The Black Riders and Other Lines

The Black Riders and Other Lines

by Stephen Crane


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The Black Riders and Other Lines is a book of poetry written by American author Stephen Crane (1871–1900). It was first published in 1895 by Copeland & Day.

Black riders came from the sea.

Three little birds in a row

In the Desert

Yes, I have a thousand tongues

Once there came a man

God fashioned the ship of the world carefully

Mystic shadow, bending near me,

I looked here

I stood upon a high place,

Should the wide world roll away,

In a lonely place,

"And the sins of the fathers shall be"

If there is a witness to my little life,

There was a crimson clash of war.

"Tell brave deeds of war."

There were many who went in huddled procession

In heaven

A god in wrath

A learned man came to me once

There was, before me

Once I saw mountains angry

Places among the stars

I saw a man pursuing the horizon

Behold, the grave of a wicked man

There was set before me a mighty hill

A youth in apparel that glittered

"Truth," said a traveller

Behold, from the land of the farther suns

Supposing that I should have the courage

Many workmen

Two or three angels

There was one I met upon the road

I stood upon a highway

A man saw a ball of gold in the sky

I met a seer

On the horizon the peaks assembled

The ocean said to me once

The livid lightnings flashed in the clouds

And you love me

Love walked alone

I walked in a desert

There came whisperings in the winds

I was in the darkness

Tradition, thou art for suckling children

Many red devils ran from my heart

"Think as I think," said a man

Once there was a man

I stood musing in a black world

You say you are holy

A man went before a strange God

Why do you strive for greatness, fool?

Blustering God

"It was wrong to do this," said the angel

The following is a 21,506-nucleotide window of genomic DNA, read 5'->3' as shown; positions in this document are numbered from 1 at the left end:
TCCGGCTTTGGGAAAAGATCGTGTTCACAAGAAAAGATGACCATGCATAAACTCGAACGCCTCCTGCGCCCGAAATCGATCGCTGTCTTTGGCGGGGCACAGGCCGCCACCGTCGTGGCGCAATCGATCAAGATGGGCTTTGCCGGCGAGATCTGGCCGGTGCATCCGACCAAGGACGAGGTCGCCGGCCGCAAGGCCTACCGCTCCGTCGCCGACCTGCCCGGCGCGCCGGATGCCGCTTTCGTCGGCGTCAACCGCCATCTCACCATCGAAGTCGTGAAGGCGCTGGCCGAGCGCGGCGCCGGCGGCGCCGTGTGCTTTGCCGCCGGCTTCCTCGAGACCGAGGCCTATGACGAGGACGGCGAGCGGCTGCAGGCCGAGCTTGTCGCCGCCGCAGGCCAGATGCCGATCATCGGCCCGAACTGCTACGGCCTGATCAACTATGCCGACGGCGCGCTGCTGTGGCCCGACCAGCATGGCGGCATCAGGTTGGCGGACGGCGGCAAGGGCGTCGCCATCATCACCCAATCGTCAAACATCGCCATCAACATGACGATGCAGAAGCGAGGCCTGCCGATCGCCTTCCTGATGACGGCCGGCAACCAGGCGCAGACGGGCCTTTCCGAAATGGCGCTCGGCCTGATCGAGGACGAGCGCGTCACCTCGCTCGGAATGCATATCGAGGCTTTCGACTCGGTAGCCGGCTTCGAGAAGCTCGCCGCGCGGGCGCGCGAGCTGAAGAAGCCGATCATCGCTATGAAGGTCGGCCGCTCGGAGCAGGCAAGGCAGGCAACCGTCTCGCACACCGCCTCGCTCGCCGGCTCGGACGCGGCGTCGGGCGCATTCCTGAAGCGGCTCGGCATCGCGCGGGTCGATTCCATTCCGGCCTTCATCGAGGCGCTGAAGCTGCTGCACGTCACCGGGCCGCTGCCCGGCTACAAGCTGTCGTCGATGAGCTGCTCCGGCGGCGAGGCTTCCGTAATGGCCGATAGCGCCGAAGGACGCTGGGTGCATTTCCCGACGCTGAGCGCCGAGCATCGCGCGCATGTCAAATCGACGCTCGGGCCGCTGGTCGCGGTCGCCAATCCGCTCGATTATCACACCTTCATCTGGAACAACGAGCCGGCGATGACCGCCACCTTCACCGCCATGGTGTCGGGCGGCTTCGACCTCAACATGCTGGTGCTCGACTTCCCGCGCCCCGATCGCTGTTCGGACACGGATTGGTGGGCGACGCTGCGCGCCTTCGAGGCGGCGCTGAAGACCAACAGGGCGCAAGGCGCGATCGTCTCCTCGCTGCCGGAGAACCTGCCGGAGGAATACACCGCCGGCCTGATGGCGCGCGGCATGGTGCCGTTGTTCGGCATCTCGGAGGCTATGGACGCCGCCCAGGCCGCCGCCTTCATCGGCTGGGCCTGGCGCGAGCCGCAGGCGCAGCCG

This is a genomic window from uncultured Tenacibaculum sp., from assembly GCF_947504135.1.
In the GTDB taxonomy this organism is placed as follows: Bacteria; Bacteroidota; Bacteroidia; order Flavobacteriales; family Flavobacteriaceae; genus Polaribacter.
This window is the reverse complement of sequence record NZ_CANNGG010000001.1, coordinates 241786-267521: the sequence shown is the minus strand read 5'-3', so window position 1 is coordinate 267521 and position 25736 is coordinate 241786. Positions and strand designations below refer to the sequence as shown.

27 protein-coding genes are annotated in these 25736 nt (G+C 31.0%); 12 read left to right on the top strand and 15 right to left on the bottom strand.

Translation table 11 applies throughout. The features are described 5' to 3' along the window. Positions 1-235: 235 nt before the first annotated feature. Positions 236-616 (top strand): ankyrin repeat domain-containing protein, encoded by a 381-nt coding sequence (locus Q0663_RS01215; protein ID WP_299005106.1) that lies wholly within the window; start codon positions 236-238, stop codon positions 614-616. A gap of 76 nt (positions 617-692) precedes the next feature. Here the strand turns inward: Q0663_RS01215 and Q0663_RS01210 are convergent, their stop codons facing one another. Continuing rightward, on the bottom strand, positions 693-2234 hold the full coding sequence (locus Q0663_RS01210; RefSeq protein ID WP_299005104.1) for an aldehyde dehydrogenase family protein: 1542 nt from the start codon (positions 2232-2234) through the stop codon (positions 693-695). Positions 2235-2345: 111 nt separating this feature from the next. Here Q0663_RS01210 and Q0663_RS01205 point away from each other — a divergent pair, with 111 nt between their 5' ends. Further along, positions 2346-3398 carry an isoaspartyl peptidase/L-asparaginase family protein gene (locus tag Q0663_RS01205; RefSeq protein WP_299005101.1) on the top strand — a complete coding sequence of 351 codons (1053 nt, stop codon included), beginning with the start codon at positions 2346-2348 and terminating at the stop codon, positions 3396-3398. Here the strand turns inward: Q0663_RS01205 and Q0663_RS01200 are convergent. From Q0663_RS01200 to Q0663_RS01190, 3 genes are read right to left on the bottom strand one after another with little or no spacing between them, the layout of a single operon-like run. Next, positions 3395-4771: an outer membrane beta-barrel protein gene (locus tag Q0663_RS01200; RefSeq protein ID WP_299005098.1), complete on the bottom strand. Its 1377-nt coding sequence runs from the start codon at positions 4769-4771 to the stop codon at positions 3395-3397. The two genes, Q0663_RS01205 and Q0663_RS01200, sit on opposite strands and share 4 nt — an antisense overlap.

A man toiled on a burning road

A man feared that he might find an assassin

With eye and with gesture

The sage lectured brilliantly

Walking in the sky

Upon the road of my life

There was a man and a woman

There was a man who lived a life of fire

There was a great cathedral

Friend, your white beard sweeps the ground

Once, I knew a fine song

If I should cast off this tattered coat

God lay dead in heaven

A spirit sped

Product Details

ISBN-13: 9789353833732
Publisher: Throne Classics
Publication date: 08/15/2019
Pages: 82
Product dimensions: 5.51(w) x 8.50(h) x 0.20(d)

About the Author

Stephen Crane (November 1, 1871 - June 5, 1900) was an American poet, novelist, and short story writer. Prolific throughout his short life, he wrote notable works in the Realist tradition as well as early examples of American Naturalism and Impressionism. He is recognized by modern critics as one of the most innovative writers of his generation.

The ninth surviving child of Protestant Methodist parents, Crane began writing at the age of four and had published several articles by the age of 16. Having little interest in university studies, he left college in 1891 to work as a reporter and writer. Crane's first novel was the 1893 Bowery tale Maggie: A Girl of the Streets, generally considered by critics to be the first work of American literary Naturalism. He won international acclaim in 1895 for his Civil War novel The Red Badge of Courage, which he wrote without having any battle experience.

As a child, Stephen was often sickly and afflicted by constant colds. When the boy was almost two, his father wrote in his diary that his youngest son became "so sick that we are anxious about him."

In four years, Crane published five novels, two volumes of poetry, three short story collections, two books of war stories, and numerous works of short fiction and reporting. Today he is mainly remembered for The Red Badge of Courage, which is regarded as an American classic. The novel has been adapted several times for the screen, including John Huston's 1951 version.

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